By Greg Toppo and Paul Overberg
REISTERSTOWN, Md. - Everything must go at Baltimore Thrift, including the store.
After nine years in this bustling Baltimore suburb and a year and a half as the shop's owner, 42-year-old Larry Elavsky is selling the place, a sort of hybrid antique/collectible store, with every last item in it: the worn Armstrong baby grand piano, the Star Trek figurines, the Charmed wristwatch and the Eddie Rabbitt 45s. Elavsky plans to move back to Orlando, where he spent his teens and 20s and where his family still lives.
Elavsky has company. Americans, new statistics suggest, are moving again.
New U.S. Census data show that the great slowdown in migration caused by the recession is starting to give way. In 2012, "domestic migration" was as high as it's been in the past five years - nearly 16.9 million people moved between counties, with long-distance interstate moves accounting for about 7 million of those, up nearly 5% over 2010.
Like Elavsky, Americans are once again setting their sights on their favorite Sun Belt places, like Florida, Arizona and Nevada, said demographer Kenneth Johnson of the University of New Hampshire, who crunched the interstate migration numbers.
In a sense, Johnson said, the recession had the effect of "freezing people in place" as they waited for the economy to improve and their homes to recover value. The 2012 figures may not represent an actual recovery, but it's "at least a thawing" as conditions begin to improve again, he said.
In a few states such as New York and Massachusetts, Johnson found, the thaw has begun in earnest. New York state lost about 136,000 people in 2012. In Massachusetts, the net loss was about 15,600 people.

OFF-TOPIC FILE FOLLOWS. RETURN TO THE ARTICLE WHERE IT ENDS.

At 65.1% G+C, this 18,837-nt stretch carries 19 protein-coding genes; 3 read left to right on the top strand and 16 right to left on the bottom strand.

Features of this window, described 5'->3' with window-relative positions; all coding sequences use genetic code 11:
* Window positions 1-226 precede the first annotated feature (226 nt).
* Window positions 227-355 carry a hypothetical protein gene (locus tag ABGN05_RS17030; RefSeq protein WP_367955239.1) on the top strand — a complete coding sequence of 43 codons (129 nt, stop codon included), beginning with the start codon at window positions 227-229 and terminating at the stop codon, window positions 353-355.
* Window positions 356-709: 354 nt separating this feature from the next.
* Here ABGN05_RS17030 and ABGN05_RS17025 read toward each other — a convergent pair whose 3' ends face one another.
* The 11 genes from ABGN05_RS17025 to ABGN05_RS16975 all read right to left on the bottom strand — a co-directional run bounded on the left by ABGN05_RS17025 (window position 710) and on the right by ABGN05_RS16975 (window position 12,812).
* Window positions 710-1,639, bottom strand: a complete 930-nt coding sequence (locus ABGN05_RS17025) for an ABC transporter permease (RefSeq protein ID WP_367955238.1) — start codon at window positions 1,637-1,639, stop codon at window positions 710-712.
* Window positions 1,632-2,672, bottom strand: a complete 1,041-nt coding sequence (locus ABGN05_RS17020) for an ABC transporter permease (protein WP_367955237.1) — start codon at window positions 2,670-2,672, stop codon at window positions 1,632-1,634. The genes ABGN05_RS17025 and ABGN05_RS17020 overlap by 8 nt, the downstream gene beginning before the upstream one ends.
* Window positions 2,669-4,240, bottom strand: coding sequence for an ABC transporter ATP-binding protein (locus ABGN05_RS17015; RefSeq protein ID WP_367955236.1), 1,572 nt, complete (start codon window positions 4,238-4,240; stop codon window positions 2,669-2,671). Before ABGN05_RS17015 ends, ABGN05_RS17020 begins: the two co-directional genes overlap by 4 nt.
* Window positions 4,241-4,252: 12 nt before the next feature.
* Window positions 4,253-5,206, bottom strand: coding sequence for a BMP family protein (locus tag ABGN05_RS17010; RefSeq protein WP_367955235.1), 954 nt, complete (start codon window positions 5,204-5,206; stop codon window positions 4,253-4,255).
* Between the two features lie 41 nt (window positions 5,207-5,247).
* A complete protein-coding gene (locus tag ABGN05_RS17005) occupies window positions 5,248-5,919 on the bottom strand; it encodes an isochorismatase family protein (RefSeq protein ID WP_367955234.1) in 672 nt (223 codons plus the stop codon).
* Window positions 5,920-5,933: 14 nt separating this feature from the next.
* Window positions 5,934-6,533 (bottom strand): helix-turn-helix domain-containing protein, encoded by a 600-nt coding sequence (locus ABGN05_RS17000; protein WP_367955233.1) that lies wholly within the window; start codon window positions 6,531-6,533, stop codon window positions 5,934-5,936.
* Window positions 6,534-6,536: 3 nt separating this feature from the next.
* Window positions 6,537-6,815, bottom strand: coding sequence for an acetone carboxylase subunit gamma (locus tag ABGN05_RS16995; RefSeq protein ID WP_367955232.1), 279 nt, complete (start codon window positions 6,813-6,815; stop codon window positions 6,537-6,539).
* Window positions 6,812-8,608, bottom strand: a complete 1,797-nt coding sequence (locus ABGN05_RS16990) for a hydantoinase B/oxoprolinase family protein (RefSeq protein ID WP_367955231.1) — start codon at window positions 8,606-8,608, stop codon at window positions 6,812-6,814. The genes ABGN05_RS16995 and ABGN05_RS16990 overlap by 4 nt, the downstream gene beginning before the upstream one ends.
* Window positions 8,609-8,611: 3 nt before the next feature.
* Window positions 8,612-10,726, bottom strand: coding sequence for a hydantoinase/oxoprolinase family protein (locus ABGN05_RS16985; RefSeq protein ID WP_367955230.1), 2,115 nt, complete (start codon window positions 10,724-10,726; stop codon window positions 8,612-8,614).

The National Association of Realtors (NAR), a Washington, D.C.-based trade group, notes that the median price of an existing home this year rose to $212,100. As recently as 2011, it was $166,200, nearly $46,000 less. "When you're retiring, that's a lot of money," said NAR economist Jed Smith.
Many homeowners "didn't want to sell a house that they viewed as low in price," Smith said. "Now that the prices are up, away we go."
Jasmine Wanek, 26, a Baltimore conservation biologist, lost her parents a few years ago, then watched as their Forest Hill, Md., home, north of the city, sat on the market for a year with no buyers. Her Realtor even suggested at one point that they throw in one of the family's vehicles, a 1999 Isuzu Rodeo, to sweeten the deal. Wanek took the house off the market last spring. Then, after putting it up for sale again a few weeks ago, she got three offers, one of which she accepted. Closing day is Nov. 15.
She's moving to Daytona Beach, Fla., to move in with her fiancé, a flight attendant for Southwest Airlines. They'll probably move again in a few months - he has a tiny, one-bedroom apartment a few minutes from the beach, and she's looking for a job down there.
Meanwhile, Wanek is working to settle her parents' estate - she posted a Craigslist ad offering their "barely used" Toro snowblower for $150. She's also trying to figure out how to get two pets - Harley, her 15-year-old West Highland terrier, and Tomato, her 7-year-old red-footed tortoise - down to Florida with her.